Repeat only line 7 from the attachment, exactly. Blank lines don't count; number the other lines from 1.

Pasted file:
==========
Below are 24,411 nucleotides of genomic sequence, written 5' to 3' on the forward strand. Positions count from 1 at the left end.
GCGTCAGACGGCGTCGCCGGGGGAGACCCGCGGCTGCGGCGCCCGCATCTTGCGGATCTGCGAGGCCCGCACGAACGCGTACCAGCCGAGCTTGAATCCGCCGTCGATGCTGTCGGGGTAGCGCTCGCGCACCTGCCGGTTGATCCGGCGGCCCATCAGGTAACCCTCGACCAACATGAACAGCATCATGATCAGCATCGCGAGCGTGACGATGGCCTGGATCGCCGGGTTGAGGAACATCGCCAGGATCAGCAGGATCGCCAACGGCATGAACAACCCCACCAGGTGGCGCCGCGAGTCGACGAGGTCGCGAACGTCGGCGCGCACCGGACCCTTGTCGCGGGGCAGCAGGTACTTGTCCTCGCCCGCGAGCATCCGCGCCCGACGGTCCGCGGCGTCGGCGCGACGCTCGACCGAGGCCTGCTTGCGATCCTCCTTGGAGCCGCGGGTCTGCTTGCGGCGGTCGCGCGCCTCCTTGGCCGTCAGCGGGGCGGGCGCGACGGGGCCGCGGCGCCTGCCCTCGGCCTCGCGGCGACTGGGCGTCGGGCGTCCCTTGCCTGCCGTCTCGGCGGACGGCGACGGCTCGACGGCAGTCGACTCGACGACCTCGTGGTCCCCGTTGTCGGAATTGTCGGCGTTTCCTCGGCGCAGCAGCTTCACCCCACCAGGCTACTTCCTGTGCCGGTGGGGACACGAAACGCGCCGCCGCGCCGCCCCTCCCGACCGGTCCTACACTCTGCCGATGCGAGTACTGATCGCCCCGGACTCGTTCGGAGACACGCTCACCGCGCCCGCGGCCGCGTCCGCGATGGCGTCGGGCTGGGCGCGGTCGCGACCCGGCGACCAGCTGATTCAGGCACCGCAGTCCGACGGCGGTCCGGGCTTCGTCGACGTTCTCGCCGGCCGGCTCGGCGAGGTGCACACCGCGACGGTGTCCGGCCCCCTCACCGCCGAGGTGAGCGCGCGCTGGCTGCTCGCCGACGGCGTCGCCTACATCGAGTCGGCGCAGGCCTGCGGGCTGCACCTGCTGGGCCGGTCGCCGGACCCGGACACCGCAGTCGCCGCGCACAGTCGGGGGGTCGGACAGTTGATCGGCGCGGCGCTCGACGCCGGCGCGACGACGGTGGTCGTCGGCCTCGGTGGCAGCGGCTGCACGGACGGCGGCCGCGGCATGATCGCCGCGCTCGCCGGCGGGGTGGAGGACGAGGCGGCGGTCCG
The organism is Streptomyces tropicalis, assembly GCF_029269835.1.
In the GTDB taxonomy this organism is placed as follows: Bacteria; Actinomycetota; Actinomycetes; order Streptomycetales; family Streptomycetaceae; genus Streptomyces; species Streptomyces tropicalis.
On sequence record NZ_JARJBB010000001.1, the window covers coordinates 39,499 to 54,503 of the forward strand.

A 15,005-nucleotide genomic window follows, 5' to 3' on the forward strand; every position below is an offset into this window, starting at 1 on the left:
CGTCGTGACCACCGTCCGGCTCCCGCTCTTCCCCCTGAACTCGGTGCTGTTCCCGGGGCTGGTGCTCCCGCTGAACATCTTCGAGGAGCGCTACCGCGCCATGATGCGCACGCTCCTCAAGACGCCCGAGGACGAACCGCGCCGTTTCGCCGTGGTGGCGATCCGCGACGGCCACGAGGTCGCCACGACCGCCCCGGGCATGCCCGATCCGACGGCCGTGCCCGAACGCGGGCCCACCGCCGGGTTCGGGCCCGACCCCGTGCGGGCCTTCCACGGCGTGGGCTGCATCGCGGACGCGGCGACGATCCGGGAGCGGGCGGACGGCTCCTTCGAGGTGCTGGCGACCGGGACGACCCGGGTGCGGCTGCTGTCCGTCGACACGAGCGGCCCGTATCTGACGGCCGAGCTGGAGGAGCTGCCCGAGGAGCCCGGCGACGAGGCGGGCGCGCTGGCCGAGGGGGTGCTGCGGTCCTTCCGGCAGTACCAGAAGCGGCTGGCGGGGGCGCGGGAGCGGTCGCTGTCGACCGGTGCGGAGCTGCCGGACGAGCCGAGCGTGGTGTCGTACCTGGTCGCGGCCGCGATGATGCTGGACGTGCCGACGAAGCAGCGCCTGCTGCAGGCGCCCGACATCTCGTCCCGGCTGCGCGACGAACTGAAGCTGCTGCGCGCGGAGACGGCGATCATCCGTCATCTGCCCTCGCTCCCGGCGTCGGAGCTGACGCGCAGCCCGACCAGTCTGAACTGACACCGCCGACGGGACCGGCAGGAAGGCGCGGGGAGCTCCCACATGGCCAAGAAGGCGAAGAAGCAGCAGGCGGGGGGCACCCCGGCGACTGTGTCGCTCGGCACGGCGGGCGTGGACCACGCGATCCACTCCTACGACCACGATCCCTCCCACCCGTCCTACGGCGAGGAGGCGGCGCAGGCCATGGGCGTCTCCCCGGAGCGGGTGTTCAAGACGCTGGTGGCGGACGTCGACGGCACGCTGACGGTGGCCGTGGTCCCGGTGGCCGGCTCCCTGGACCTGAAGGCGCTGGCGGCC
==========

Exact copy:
CGTCGTGACCACCGTCCGGCTCCCGCTCTTCCCCCTGAACTCGGTGCTGTTCCCGGGGCTGGTGCTCCCGCTGAACATCTTCGAGGAGCGCTACCGCGCCATGATGCGCACGCTCCTCAAGACGCCCGAGGACGAACCGCGCCGTTTCGCCGTGGTGGCGATCCGCGACGGCCACGAGGTCGCCACGACCGCCCCGGGCATGCCCGATCCGACGGCCGTGCCCGAACGCGGGCCCACCGCCGGGTTCGGGCCCGACCCCGTGCGGGCCTTCCACGGCGTGGGCTGCATCGCGGACGCGGCGACGATCCGGGAGCGGGCGGACGGCTCCTTCGAGGTGCTGGCGACCGGGACGACCCGGGTGCGGCTGCTGTCCGTCGACACGAGCGGCCCGTATCTGACGGCCGAGCTGGAGGAGCTGCCCGAGGAGCCCGGCGACGAGGCGGGCGCGCTGGCCGAGGGGGTGCTGCGGTCCTTCCGGCAGTACCAGAAGCGGCTGGCGGGGGCGCGGGAGCGGTCGCTGTCGACCGGTGCGGAGCTGCCGGACGAGCCGAGCGTGGTGTCGTACCTGGTCGCGGCCGCGATGATGCTGGACGTGCCGACGAAGCAGCGCCTGCTGCAGGCGCCCGACATCTCGTCCCGGCTGCGCGACGAACTGAAGCTGCTGCGCGCGGAGACGGCGATCATCCGTCATCTGCCCTCGCTCCCGGCGTCGGAGCTGACGCGCAGCCCGACCAGTCTGAACTGACACCGCCGACGGGACCGGCAGGAAGGCGCGGGGAGCTCCCACATGGCCAAGAAGGCGAAGAAGCAGCAGGCGGGGGGCACCCCGGCGACTGTGTCGCTCGGCACGGCGGGCGTGGACCACGCGATCCACTCCTACGACCACGATCCCTCCCACCCGTCCTACGGCGAGGAGGCGGCGCAGGCCATGGGCGTCTCCCCGGAGCGGGTGTTCAAGACGCTGGTGGCGGACGTCGACGGCACGCTGACGGTGGCCGTGGTCCCGGTGGCCGGCTCCCTGGACCTGAAGGCGCTGGCGGCC